Nobody knows the ups and downs of being a WWE Superstar in 2021 more than Samoa Joe. Despite a well-received stint commentating on Raw, the popular performer was among the names released from the company in April. The news’ coming days after WrestleMania was a real shocker as fans had been anxiously anticipating his return to the ring.
Joe’s free agency didn’t last long. Triple H—Legend, exec, and the man behind WWE’s NXT—reached out to the veteran about coming back. Fast-forward to June, and the Superstar made a return to not only WWE but the brand that gave him some of his biggest successes.
Joe spent the first few months in an enforcer role for general manager William Regal. He would quickly land in the crosshairs of NXT champion Karrion Kross. Now, with hostilities bubbling over, Joe finds himself going for Kross’ title at NXT TakeOver 36. TV Insider caught up with the challenger days before the collision—his first match since February 2020.
When Triple H contacted you about NXT, was there any trepidation signing back up with WWE?
Samoa Joe: There was no second-guessing. The relationship between me and him has always been awesome. We had spoken about my role in depth the previous year, even before that, about me returning to NXT in an expanded capacity. There wasn’t a lot to think about.
There are many great minds at NXT, like Triple H and Shawn Michaels. How has it been collaborating with them?
Hunter, Shawn, Road Dogg—you get to see really different perspectives on how to pull something off [in] a segment. That’s the biggest thing. With these creative minds, you’ll see a little different take.
There is a lot of talk about classifying NXT. How would you describe the brand’s place under the WWE umbrella?
NXT is the third brand. It is also one where Superstars debut and do develop. For me personally, I think it’s time we try not to categorize it one way or another. NXT has always been in a state of flux. We’ve done tremendous experiments, including bringing in myself and guys like Finn Bálor, Nakamura—guys who have worked all around the world. There is always something different in NXT. For me personally, I hope that never changes. I hope nobody says, “It’s the old NXT.” I hope that innovation continues for the brand.
Your first opponent as a returning wrestler is Karrion Kross. How much of yourself do you see in him?
He has taken a similar path. [We’re both] guys who have gone out there and been around the world on [our] way to WWE. At the same time, he is his own man. He is dedicated to his craft. I think we share some of those qualities, but I wouldn’t say I see a lot of myself in him. I think I see a lot of Karrion Kross in Karrion Kross. He is a very dedicated individual and takes his career very seriously. I’ll commend him for that.
Tell me how you’ve been preparing for your return match.
Aside from training in the gym, it’s about getting in the ring and getting in that environment—taking the bumps, taking the punishment, and getting the body reacquainted with the shock of what we do. These are the things we have been concentrating on. Aside from the training done at the PC [the WWE Performance Center], I work out with Josh Rafferty in Tampa, individuals here and there—mostly doctors who are part of our recovery regimen. It has been a long process, to say the least.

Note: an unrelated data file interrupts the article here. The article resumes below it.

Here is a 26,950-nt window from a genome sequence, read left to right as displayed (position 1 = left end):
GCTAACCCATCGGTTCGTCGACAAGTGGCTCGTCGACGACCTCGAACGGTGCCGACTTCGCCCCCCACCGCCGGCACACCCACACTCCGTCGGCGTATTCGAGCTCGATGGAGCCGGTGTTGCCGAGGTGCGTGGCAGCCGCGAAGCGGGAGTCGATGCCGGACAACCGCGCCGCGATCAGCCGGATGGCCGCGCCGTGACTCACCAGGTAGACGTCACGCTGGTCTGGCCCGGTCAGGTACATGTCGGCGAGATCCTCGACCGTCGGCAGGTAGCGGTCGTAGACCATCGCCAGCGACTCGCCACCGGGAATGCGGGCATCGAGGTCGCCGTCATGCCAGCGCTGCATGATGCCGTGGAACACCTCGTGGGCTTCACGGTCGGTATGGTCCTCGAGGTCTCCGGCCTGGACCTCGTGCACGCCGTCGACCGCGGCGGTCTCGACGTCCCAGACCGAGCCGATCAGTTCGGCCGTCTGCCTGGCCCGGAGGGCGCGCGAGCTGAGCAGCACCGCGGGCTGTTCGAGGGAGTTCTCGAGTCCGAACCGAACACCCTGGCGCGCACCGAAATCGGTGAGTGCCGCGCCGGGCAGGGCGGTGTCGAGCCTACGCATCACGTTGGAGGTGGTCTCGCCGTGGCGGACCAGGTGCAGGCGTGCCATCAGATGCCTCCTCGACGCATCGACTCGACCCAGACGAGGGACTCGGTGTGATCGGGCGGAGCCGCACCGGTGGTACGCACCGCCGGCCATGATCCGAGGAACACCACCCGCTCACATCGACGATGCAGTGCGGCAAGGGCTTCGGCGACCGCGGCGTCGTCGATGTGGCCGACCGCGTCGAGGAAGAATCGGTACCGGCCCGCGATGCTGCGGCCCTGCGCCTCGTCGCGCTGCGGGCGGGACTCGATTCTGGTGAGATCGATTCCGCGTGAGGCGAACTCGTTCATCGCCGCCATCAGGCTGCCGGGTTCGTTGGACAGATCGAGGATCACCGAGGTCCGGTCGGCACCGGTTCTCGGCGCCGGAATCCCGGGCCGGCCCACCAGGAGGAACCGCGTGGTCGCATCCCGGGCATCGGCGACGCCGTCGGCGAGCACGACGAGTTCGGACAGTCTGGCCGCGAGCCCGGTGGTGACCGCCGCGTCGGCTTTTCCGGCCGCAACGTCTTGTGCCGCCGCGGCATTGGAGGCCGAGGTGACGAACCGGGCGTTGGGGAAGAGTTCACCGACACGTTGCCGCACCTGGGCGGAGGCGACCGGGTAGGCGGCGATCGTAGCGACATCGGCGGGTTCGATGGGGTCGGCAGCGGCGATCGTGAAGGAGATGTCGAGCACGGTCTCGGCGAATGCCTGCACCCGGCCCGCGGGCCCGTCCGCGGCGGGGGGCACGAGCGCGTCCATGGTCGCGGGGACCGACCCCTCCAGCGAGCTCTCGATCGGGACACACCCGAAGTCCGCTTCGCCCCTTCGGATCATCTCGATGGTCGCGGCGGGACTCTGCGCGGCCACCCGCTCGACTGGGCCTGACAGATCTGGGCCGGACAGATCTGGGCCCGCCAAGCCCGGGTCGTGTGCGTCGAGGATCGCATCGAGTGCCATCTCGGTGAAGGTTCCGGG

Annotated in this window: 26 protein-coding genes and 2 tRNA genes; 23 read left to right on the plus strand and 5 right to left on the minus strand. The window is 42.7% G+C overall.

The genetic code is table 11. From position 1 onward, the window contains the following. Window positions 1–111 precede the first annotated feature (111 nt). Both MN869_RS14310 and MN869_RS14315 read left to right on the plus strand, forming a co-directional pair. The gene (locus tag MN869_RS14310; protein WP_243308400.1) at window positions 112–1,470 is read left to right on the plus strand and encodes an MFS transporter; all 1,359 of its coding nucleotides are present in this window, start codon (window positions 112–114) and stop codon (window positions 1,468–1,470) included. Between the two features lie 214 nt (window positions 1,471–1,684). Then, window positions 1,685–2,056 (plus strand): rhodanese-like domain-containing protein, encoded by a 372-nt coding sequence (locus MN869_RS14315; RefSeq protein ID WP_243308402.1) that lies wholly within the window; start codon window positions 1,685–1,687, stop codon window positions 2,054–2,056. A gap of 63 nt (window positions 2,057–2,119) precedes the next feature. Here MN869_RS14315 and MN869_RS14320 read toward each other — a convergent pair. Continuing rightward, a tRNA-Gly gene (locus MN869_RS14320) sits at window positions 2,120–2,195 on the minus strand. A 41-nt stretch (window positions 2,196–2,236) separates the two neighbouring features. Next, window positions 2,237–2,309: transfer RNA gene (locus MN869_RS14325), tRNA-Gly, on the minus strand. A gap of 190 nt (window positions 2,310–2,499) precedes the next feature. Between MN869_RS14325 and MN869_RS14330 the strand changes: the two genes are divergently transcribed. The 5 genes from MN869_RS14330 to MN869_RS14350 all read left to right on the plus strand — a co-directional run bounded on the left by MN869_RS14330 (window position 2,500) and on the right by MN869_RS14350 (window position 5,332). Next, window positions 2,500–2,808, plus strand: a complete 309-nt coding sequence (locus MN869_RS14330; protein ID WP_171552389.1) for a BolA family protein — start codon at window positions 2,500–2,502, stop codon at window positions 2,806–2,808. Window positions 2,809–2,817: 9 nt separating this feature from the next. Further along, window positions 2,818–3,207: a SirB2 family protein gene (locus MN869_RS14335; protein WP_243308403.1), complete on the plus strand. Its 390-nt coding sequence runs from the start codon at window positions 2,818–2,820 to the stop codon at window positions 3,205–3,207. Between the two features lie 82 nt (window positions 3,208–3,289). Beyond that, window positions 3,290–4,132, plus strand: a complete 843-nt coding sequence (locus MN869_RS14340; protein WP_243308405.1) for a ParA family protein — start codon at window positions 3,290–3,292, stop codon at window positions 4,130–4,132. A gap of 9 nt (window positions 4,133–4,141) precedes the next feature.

Who are you most excited to face after Karrion Kross in NXT?
Guys like Adam Cole, Kyle O’Reilly, Roderick Strong, Walter, Pete Dunne. There are so many matches in NXT. I welcome any and all challengers. A lot of people talked a lot when I was out. Now that I’m back, we’ll see who the first ones to step up are.
Gable Steveson is getting some buzz. What are your thoughts on him pursuing a career in WWE?
The guy is an amazing athlete. An Olympic gold medalist. I think he is definitely a hot prospect. I would love to see him in WWE.
What kind of advice do you give younger talent about getting through these uncertain times?
I’d say take a look at your finances and get yourself budgeted outright for the road and work. My second big thing is to start opening up. A lot of these young wrestlers disqualify themselves mentally before they ever get a chance to prove themselves. Always take time to take care of your head and take a little bit of time to relax. Roll with the circumstances given to you, not the circumstances you want.
What is your mindset going into this next run on NXT?
Largely it is to always put out the best show I can for NXT. Go out there and give the fans a reason to tune in every week. My focus is helping NXT in this next transformation and hopefully elevate it to the next level.
Is there anything you want to see emphasized more on the show?
I think there is always room for how we introduce people to the world. I would love to see more experimental filming techniques and video features on some of our athletes outside of the ring and what they do beyond the arenas. I think we can deliver our shows to the audience in very unique ways.
In coming back, you’ve gotten to spend a lot of time with William Regal. Do you see him having one more match?
I would never speak for Regal, but I’ll put it this way: If you get a man angry enough, he’ll always shave one more in him.
Is there one NXT TakeOver match you’re looking forward to seeing from the outside looking in ?
The culmination of Kyle O’Reilly and Adam Cole is on the minds of people in NXT. I’m looking forward to Dakota Kai and Raquel González. As I’ve learned in my career, the best of friends make the best of enemies too.
With this TakeOver being on a Sunday after SummerSlam, do you feel it changes the atmosphere?
It’s good WWE recognizes they want to end the weekend the right way. And most likely it will end with me leaving triumphantly with gold. I can’t think of a better way to end the summer. It doesn’t seem so unusual when you think about it that way.
WWE NXT TakeOver 36, Sunday, Aug. 22, 8/7c, Peacock